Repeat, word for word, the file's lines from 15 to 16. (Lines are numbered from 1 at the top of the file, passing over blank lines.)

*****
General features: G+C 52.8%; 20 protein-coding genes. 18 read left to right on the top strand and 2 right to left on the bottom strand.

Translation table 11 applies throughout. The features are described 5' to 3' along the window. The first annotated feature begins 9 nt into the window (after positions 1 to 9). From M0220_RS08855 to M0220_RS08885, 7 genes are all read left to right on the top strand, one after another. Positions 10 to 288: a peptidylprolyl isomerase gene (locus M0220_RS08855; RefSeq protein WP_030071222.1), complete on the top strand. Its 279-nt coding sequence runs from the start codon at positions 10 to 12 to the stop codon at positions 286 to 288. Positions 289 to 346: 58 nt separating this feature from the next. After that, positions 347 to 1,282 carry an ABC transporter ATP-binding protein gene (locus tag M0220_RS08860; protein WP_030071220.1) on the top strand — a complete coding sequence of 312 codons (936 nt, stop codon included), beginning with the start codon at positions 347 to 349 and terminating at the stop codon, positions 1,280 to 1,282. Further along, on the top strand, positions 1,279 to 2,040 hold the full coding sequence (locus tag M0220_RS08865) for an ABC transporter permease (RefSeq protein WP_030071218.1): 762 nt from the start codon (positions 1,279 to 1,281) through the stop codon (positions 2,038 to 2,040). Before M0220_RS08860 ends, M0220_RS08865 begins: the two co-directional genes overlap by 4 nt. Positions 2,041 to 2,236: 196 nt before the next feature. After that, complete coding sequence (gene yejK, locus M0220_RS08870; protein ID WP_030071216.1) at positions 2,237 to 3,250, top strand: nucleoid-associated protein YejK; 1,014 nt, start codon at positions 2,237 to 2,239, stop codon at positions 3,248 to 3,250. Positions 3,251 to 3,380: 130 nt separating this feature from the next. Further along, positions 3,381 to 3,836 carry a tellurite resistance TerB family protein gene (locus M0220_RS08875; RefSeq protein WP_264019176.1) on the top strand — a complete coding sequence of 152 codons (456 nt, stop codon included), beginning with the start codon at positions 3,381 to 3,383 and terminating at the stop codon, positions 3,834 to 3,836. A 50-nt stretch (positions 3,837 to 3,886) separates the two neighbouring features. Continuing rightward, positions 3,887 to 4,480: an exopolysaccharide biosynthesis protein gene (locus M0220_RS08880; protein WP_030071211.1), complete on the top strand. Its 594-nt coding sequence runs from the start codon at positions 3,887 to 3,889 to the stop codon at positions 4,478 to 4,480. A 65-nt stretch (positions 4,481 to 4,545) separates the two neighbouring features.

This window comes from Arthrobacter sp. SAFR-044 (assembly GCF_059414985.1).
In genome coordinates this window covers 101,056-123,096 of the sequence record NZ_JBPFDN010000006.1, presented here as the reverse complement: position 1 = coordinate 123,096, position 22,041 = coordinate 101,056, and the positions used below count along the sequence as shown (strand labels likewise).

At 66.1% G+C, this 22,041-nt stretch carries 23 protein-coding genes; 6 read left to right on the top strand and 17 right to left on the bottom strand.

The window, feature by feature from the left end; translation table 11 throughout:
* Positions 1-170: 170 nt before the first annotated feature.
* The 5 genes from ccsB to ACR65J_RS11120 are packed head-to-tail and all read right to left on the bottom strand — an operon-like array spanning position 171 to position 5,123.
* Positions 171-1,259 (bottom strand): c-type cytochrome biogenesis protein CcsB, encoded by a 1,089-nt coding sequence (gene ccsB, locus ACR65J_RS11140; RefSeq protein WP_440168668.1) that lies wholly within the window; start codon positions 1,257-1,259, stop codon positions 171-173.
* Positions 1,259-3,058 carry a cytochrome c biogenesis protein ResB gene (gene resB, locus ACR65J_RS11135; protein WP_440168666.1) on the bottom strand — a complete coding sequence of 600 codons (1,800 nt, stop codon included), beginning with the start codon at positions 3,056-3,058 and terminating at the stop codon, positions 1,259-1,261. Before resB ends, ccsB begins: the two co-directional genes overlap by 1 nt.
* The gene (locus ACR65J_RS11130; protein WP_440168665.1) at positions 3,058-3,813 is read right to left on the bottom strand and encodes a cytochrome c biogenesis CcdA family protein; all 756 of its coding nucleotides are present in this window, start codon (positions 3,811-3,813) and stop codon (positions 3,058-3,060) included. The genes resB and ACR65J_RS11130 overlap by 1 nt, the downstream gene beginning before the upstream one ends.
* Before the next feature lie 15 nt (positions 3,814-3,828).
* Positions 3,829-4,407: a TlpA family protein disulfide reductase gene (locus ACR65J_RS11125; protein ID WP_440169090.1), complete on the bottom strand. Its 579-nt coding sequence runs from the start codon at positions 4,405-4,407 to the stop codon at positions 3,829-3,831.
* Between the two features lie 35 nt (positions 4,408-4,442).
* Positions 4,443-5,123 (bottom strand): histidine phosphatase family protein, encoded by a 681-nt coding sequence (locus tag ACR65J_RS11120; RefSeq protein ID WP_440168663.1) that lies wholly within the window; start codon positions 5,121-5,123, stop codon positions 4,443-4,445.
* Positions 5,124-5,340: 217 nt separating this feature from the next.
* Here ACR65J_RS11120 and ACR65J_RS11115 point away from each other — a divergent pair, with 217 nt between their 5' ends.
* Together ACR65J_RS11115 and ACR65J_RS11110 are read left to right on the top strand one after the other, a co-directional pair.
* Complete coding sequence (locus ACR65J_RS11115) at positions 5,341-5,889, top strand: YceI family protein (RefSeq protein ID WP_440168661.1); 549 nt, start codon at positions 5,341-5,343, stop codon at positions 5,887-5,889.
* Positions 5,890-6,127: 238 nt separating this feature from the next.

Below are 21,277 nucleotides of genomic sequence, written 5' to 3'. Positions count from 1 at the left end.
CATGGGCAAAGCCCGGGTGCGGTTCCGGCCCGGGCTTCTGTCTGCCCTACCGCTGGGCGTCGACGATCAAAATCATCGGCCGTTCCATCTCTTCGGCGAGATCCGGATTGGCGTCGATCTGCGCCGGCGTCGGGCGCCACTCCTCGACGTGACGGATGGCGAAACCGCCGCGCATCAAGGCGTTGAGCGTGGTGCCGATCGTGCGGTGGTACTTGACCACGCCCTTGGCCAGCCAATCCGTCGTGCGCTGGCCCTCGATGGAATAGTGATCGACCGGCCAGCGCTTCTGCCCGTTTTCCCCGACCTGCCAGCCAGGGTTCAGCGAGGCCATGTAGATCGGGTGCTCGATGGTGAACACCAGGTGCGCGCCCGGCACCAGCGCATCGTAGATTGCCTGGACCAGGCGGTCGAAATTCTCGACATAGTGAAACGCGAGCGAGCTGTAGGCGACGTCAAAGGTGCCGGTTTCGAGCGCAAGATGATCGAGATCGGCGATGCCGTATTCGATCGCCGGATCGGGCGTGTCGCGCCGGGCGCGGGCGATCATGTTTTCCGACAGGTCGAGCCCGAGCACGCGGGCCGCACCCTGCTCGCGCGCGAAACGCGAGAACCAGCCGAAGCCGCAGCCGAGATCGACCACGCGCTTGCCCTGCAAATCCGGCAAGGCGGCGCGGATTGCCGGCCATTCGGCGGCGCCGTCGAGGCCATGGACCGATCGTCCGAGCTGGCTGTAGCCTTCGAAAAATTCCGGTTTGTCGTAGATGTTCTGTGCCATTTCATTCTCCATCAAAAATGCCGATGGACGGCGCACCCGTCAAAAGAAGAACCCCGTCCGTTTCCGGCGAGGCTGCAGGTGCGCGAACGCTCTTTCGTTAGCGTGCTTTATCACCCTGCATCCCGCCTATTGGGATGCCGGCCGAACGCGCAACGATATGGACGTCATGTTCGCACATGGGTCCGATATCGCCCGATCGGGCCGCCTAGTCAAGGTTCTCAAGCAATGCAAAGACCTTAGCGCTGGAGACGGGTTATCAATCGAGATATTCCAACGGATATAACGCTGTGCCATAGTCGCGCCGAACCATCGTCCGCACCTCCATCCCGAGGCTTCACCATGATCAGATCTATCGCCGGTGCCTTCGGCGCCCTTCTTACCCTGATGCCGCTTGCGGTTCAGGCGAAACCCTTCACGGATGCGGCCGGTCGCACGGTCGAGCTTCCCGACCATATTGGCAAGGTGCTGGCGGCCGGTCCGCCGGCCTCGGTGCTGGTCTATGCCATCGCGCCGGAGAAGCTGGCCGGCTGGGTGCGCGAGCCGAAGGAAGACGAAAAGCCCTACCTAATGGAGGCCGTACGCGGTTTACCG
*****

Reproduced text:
* Positions 4,443-5,123 (bottom strand): histidine phosphatase family protein, encoded by a 681-nt coding sequence (locus tag ACR65J_RS11120; RefSeq protein ID WP_440168663.1) that lies wholly within the window; start codon positions 5,121-5,123, stop codon positions 4,443-4,445.
* Positions 5,124-5,340: 217 nt separating this feature from the next.